Monday was my daughter’s eleventh birthday. She is at camp and she sent me an email asking me to clean her room so she will be happy when she gets home. I was expecting more of a long letter filled with gratitude for the mere fact of giving her life.
I have to think about what to post here about our changes. For one, I don’t want to scare anyone. And I am sensitive about some things, and feel too vulnerable to post or think about even. And I don’t want to bore anyone by describing every tear or every nod to the gods about a particular moment. And many things are so darn complicated that I don’t even know where to start.
So when my daughter sends an email asking us to clean her room, there is more to the story. Although I like telling just certain parts like that because then I can just laugh. And laughing is fun.
So, yes, her email. We told the kids that part of taking back our family included cleaning out our house and putting more TLC into it than we have in the last couple of years. What she heard was that we were redecorating the entire house and buying all new furniture...and can we change everything into ultra modern because thats what she really likes. We were thinking more along the lines of putting pictures in frames and throwing out two year old Halloween candy we hid from them.
Now, thankfully, we are not candidates for that hoarders show. I don’t watch it because it is a scary possibility. Me watching that show would be akin to a person who drinks a whole lot watching a show about alcoholism and recovery. Too close for comfort. But people have described those houses and I know we aren’t there. Yet.
My kids rooms are driving me nuts. They have accumulated more stuff and their rooms are popping at the seams. Their rooms used to be so lovely, and we played in them all the time. One of my pressure points about changes needing to be made was the fact that I break out in hives when I enter their rooms now. So, we spent time in my son’s room this weekend and, although we are not finished, it is so much better. I conveniently forgot to take a before picture, but the after picture starts this post. (That black thing is not a vacuum cleaner. It is my oldest daughter's ultra modern fan that the little kids stole from her room the minute we returned home from dropping her off.) Here is a picture of my youngest daughter's room if you want an idea of the before picture.
And while I am at it, this is my oldest daughter's room, the one who wants me to clean her room. This is the messiest it gets - she was just in a rush to catch the bus to camp
I am happy to report that all of these changes that we want to tackle in the fall MAY not be as hard as we expected. The kids were across the street and my husband and I WORKED ON THIS TOGETHER. I capitalized that because our approach to this is so different that we should have a mediator in the room with us while we do it. I want to start by organizing all the toys and pieces, basically inside out. He wants to just throw stuff away or push it in a closet or under the bed so it feels good to walk in. Starting this project together was akin to having a Jew and a Christian start by needing to come to an agreement on Jesus’ relevance to the world.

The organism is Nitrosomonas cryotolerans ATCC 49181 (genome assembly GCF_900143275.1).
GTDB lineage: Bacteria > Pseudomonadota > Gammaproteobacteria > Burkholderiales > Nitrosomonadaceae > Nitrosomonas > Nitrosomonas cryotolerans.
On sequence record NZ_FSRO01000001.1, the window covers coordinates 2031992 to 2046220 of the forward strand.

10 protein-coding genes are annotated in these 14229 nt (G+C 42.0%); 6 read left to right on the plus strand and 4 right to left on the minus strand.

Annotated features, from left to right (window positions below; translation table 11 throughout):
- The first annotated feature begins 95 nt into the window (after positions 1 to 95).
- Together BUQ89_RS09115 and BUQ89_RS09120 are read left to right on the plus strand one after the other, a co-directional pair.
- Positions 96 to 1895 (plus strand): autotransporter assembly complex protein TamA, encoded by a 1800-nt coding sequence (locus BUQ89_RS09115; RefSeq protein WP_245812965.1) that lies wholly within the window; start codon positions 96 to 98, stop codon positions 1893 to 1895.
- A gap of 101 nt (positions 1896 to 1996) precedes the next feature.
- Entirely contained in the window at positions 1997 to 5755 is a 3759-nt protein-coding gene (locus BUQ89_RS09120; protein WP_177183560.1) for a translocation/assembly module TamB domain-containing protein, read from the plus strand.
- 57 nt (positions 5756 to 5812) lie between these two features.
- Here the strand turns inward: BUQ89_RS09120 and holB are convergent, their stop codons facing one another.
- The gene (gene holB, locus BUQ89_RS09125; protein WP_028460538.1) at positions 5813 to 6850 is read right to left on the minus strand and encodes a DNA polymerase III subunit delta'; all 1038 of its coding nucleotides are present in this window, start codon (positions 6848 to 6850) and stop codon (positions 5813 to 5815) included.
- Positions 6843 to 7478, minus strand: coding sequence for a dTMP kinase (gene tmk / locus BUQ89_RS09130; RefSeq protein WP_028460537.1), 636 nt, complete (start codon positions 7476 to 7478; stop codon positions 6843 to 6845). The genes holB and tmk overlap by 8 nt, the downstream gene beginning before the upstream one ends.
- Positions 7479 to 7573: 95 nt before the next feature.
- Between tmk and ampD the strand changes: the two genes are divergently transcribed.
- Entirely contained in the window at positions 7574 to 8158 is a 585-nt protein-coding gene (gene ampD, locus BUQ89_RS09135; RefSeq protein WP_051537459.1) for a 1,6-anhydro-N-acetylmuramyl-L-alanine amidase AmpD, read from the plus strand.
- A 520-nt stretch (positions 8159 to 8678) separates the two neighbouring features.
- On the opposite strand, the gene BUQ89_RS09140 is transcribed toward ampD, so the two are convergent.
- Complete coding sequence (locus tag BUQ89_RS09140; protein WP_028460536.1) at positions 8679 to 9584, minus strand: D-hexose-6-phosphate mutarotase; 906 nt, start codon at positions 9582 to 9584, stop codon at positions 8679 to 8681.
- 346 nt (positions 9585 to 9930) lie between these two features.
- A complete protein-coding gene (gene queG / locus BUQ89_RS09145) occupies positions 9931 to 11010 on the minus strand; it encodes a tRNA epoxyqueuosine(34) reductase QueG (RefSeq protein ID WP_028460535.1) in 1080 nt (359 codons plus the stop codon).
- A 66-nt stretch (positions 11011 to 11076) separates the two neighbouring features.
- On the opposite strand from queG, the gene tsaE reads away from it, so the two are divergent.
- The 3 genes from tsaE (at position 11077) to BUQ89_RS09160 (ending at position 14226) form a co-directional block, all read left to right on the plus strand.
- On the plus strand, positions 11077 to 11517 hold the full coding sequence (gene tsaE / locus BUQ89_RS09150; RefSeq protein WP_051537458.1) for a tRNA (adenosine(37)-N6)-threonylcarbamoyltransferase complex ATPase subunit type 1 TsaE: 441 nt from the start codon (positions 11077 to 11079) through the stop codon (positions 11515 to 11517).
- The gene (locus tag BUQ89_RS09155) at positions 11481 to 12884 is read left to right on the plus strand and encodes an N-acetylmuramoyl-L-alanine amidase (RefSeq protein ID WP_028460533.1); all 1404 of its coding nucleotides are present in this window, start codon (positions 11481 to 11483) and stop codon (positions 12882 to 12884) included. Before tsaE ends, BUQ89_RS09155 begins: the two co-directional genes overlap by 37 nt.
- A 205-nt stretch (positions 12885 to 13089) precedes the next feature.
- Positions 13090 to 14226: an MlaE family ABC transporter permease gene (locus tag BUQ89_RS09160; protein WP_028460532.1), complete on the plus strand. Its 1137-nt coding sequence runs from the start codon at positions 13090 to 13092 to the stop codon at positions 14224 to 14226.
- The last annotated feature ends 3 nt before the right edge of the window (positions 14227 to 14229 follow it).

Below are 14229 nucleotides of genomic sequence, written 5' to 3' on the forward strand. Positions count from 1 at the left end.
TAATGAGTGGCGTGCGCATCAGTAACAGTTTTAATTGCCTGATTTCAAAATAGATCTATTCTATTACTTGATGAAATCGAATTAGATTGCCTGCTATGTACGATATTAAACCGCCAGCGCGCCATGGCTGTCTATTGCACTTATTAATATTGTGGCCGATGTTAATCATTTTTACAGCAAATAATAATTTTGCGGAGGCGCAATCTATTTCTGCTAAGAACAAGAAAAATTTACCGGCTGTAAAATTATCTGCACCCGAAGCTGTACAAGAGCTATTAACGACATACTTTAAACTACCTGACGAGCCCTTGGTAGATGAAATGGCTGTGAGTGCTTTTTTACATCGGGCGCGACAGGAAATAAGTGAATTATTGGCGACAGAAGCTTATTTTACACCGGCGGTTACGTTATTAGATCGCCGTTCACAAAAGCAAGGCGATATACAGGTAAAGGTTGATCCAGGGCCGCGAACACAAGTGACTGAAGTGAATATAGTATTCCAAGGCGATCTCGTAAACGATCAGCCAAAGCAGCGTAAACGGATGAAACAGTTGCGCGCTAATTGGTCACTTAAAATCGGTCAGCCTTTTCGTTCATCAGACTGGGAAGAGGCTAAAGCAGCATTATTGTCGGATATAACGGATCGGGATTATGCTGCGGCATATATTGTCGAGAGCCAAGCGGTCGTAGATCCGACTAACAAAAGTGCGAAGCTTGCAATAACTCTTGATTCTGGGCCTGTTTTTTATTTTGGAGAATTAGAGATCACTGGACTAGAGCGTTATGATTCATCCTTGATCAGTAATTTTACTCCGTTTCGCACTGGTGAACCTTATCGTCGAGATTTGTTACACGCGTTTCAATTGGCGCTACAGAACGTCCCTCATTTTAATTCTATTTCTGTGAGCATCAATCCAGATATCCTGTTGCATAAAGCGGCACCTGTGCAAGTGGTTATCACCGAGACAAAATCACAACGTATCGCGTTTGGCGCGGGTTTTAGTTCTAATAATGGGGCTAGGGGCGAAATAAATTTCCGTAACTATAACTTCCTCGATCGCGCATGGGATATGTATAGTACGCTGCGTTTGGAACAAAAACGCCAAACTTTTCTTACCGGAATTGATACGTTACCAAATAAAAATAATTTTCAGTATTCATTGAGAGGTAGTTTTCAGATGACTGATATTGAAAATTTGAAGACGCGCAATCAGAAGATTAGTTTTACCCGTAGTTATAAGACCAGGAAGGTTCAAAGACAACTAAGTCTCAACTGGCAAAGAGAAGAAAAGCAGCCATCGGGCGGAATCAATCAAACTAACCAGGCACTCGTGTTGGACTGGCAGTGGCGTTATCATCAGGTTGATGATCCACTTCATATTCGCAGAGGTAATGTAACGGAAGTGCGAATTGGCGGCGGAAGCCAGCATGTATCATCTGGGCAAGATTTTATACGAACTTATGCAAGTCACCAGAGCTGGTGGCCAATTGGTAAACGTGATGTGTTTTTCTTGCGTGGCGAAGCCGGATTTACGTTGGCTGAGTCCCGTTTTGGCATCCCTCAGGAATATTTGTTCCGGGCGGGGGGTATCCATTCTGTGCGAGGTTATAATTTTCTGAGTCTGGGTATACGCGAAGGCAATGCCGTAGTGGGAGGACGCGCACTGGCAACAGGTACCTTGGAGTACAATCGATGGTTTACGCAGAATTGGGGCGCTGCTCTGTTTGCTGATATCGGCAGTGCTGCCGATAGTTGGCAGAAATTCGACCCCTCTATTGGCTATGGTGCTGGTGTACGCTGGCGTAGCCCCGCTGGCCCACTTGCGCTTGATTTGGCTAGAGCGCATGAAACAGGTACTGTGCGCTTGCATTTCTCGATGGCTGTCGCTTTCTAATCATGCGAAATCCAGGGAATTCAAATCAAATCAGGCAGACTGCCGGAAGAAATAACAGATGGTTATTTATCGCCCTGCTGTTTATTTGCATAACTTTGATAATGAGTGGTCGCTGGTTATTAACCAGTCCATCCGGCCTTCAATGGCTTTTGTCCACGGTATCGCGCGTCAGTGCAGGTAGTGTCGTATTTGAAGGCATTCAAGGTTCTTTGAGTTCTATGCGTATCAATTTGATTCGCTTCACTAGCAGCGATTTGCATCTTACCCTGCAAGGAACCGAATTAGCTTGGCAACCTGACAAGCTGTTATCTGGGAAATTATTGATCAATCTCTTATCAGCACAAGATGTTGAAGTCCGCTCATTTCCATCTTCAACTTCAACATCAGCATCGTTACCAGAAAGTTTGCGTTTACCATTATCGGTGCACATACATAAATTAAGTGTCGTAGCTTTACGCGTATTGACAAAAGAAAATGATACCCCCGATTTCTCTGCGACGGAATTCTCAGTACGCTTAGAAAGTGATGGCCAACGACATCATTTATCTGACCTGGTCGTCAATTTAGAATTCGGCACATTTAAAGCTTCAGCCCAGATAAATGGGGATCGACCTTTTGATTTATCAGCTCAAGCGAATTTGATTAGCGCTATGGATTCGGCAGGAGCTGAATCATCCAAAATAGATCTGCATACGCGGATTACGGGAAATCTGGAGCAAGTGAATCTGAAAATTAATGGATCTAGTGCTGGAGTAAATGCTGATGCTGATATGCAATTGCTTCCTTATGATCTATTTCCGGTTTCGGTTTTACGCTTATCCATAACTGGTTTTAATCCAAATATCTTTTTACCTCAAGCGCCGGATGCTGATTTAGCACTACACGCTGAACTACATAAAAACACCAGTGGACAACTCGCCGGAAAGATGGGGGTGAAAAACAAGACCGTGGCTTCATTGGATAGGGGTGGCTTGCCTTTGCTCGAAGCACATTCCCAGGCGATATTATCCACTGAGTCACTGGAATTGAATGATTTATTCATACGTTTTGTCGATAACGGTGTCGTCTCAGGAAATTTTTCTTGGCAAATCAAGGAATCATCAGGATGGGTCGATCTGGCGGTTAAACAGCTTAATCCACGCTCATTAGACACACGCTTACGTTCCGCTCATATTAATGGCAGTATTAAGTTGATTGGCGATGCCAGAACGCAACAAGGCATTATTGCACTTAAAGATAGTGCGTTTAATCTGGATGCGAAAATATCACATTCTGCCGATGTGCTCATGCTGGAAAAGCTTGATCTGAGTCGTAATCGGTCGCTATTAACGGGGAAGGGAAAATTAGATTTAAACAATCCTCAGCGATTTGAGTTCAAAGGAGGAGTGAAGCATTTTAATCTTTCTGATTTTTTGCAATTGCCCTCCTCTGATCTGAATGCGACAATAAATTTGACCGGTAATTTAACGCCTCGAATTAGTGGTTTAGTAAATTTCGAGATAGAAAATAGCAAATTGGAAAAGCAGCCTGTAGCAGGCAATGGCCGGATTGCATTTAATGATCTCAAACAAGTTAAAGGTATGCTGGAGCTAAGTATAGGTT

We didn’t finish, but we were both so happy with the results. I would probably do a better job than Steve if I had about 10 years to do each room. I start things, and pile things, and sort things. And then I get hungry and distracted and the piles stay there and nothing gets finished. He shoves everything and it lasts until you want to get one toy out and the entire closet falls out, just like in the movies. Or maybe the hoarder show. But I don’t watch that so I wouldn’t know.
So we pulled things out and started working together. Until I freaked out when he went to throw away a piece of the LiteBrite and I had a stack for those little pieces. Or maybe it was when he tried to mix Legos and Play Mobile. We eventually found a rhythm and he gave me a timeline and made me something to eat when I got hungry. I wasn’t near finished but he said we had an hour left and we needed to start finding containers for the different stacks so we could go out on our date night. That last part gets a little hard for me and boy, do I get distracted. He stayed right there and we finished together.
Everyone was elated. The kids wanted to play in there right away. My son wanted to build lego forts and didn’t want his sister on the Nilo Table. She was easily appeased with a set of blocks that had been buried and spread apart for a year. They played happily for an hour while we got ready to go out.
The afternoon not only included us working together, therefore strengthening our marriage. We enjoyed it. The results made the kids play together happily, and created incredibly good energy.
We had a sitter and no plans. It is part of this project - spending time together, building our marriage, having fun together again. This, obviously, will take some time to re-enter the groove and remember what it is like to relax together.
Because the only thing we wanted to do was have cocktails in our son’s new clean room.
Wednesday, August 17, 2011
Many bloggers are taking part in the August Break. While I understand, appreciate, admire, and respect this decision, I really miss them! I just discovered many of them this spring and I was not ready for them to take a break. At least it gives me something to look forward to in September.
Her idea was to simply post one picture a day. But she made a point of saying there were no rules, no right way to do it. It reminded me of something I tried a couple of years ago. I found the idea as I was surfing the net. A mom of four young children wanted to work on her photography with her limited time and made a goal of posting a picture a day for a year. I followed it for a while, the while that I was copying it. She has since closed it to the public and I have no way of getting back in. Bummer.